Learn Erlang in 5 seconds - competition - win a prize
Richard A. O'Keefe
Mon Aug 28 03:51:52 CEST 2006
Serge Aleynikov <serge@REDACTED>
misunderstood where I am coming from.
> Actually, no, it DOESN'T sound impossible with Smalltalk.
I then provided illustrative detail about why it wouldn't even be
particularly hard in the modern Smalltalk I know best.
Every language certainly has merits, otherwise why would it be designed
in the first place?
The point is not that Smalltalk has SOME merits,
but that a decent modern Smalltalk has many of the RIGHT merits to be not
altogether unreasonable for this kind of application.
The central weakness in Smalltalk is the absence of any kind of
encapsulation between processes. Of course, Smalltalk processes don't
*have* to trample on each other's data structures to get work done, it's
just that it's extremely difficult to be sure that they don't do this
accidentally. Good discipline and tools could help. More importantly,
there is no obvious reason why you couldn't have a Smalltalk system
where everything was exactly the way it is now EXCEPT that processes
DIDN'T have write access to each other's data. (In fact, if I ever get
my Smalltalk compiler finished, that's exactly how I intend to do it.)
If you took Smalltalk, encapsulated process's data from each other,
and added !, you'd have something that would basically BE Erlang with
funny syntax minus pattern matching plus mutable private data (and with
the process dictionary, Erlang already has a form of mutable private
data) plus classes.
I suggest that while cheap processes are very nice to have,
it's process ENCAPSULATION which matters most for Erlang,
because that makes processes easy to THINK about and makes a whole
lot of nasty concurrency bugs impossible.
Process encapsulation also happens to be the thing that makes Erlang
distribution pleasant, because once you can't muck around with another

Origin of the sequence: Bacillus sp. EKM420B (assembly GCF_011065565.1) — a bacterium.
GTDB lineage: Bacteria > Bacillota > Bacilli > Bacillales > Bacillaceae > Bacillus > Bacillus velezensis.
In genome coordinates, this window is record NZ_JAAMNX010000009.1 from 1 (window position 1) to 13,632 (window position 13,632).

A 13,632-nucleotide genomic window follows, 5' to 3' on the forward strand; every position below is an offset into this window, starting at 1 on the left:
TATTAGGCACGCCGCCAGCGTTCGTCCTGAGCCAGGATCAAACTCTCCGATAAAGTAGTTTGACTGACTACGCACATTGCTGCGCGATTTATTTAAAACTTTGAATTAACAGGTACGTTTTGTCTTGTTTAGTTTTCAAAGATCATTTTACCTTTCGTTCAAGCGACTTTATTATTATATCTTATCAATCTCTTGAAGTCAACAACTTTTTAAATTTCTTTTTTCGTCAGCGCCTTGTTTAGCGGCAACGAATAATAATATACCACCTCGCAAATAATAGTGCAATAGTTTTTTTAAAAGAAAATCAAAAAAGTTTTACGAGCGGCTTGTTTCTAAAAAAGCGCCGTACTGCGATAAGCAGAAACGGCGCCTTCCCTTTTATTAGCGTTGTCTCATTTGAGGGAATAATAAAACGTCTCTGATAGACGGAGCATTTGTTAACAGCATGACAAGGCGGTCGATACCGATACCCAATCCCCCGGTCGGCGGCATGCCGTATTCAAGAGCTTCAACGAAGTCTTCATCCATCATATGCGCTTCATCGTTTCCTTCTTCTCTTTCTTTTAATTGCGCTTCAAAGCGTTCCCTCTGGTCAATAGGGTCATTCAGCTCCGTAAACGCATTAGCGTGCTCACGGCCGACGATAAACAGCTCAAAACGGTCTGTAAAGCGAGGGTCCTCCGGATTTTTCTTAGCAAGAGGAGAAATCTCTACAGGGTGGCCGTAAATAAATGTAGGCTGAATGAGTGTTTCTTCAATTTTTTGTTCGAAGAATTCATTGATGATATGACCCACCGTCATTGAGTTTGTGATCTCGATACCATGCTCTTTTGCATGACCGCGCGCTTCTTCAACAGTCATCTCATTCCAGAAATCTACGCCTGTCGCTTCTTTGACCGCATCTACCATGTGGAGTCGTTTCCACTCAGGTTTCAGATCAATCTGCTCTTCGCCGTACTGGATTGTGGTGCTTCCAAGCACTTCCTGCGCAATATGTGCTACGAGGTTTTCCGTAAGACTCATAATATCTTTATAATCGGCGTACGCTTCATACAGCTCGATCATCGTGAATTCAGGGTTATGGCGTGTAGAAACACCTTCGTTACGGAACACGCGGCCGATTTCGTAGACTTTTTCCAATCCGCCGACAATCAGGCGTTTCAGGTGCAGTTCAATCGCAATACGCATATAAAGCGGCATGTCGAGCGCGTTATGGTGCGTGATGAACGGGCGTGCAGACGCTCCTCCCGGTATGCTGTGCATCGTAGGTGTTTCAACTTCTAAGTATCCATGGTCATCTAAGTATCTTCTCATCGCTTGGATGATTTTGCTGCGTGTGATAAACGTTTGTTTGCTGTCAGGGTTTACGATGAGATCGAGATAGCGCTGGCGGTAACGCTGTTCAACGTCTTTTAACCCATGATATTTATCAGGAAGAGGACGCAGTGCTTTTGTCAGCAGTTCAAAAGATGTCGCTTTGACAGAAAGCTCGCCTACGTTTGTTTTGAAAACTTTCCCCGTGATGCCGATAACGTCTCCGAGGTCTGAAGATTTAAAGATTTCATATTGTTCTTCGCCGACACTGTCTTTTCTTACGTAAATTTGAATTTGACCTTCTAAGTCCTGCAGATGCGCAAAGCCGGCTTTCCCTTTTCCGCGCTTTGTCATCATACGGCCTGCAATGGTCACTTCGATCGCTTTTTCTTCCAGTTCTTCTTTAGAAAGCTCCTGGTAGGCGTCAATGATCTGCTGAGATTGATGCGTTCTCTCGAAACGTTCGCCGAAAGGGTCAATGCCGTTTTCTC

process's data you stop caring so much which machine it keeps those data on.
An important distinction of Erlang aside from built-in concurrency
support is that its OTP framework allows to build systems/products
rather than collections of stand-alone applications.
Yes, agreed. But a modern Smalltalk is also more than just a language;
a modern Smalltalk *also* has a framework, and thanks to the Web, that
framework includes support for TCP/IP, HTTP, FTP, XML, hot loading, &c.
To be sure, Squeak doesn't have ASN.1 support, but there was a time when
Erlang didn't either, and it wouldn't be particularly hard to add it.
As for application and release versioning, it took years and years of
arguing and experimentation, but eventually something very like that did
The really really fundamental difference between Erlang and (present)
Smalltalk is that Erlang processes have idiot-proof encapsulated data
and Smalltalk processes don't.
> Nine nines of uptime? That's 3 MILLISECONDS of downtime in a year, no?
(86400 s/day * 365 days) * 10^-9 =~= 0.032 s
Sorry, slipped a decimal point there. 31.6 milliseconds.
> Sorry, for something built in a week I just don't believe it.
If we are using the same terms, availability is
[snipped because irrelevant]
I also don't believe in mermaids and vampires, but having deployed such
systems built with Erlang/OTP in a production telecom network, these
numbers don't sound unreasonable.
I also can easily believe that a system with that level of reliability
(assuming, which I'm not altogether happy about assuming, that failures
are independent; common causes tend to produce common failures) can be
built with Erlang/OTP.
What I *can't* swallow is that a nontrivial system can be built to that
level of reliability in *any* language in just one week. For a non-trivial
system, it's going to take you at least a week just to understand the
requirements. It's also going to take a fair while to run adequate tests.
However, given a reliable network putting together a proof-of-concept
simple redundant application with the traits above within a week is
certainly not a unreasonable task for a developer with a good knowledge
of the OTP and building distributed applications.
But that isn't the kind of application we were talking about, far from it.
Heck, I could put together a proof-of-concept simple redundant application
with the traits above in a week using Oz/Mozart (once I've spent the
necessary couple of weeks reading the Mozart reference manuals; it's
already taken me a week to not quite finish the tutorials). I wouldn't
dream of suggesting that that said anything significant about the
usefulness of Oz/Mozart for a full-blown system.
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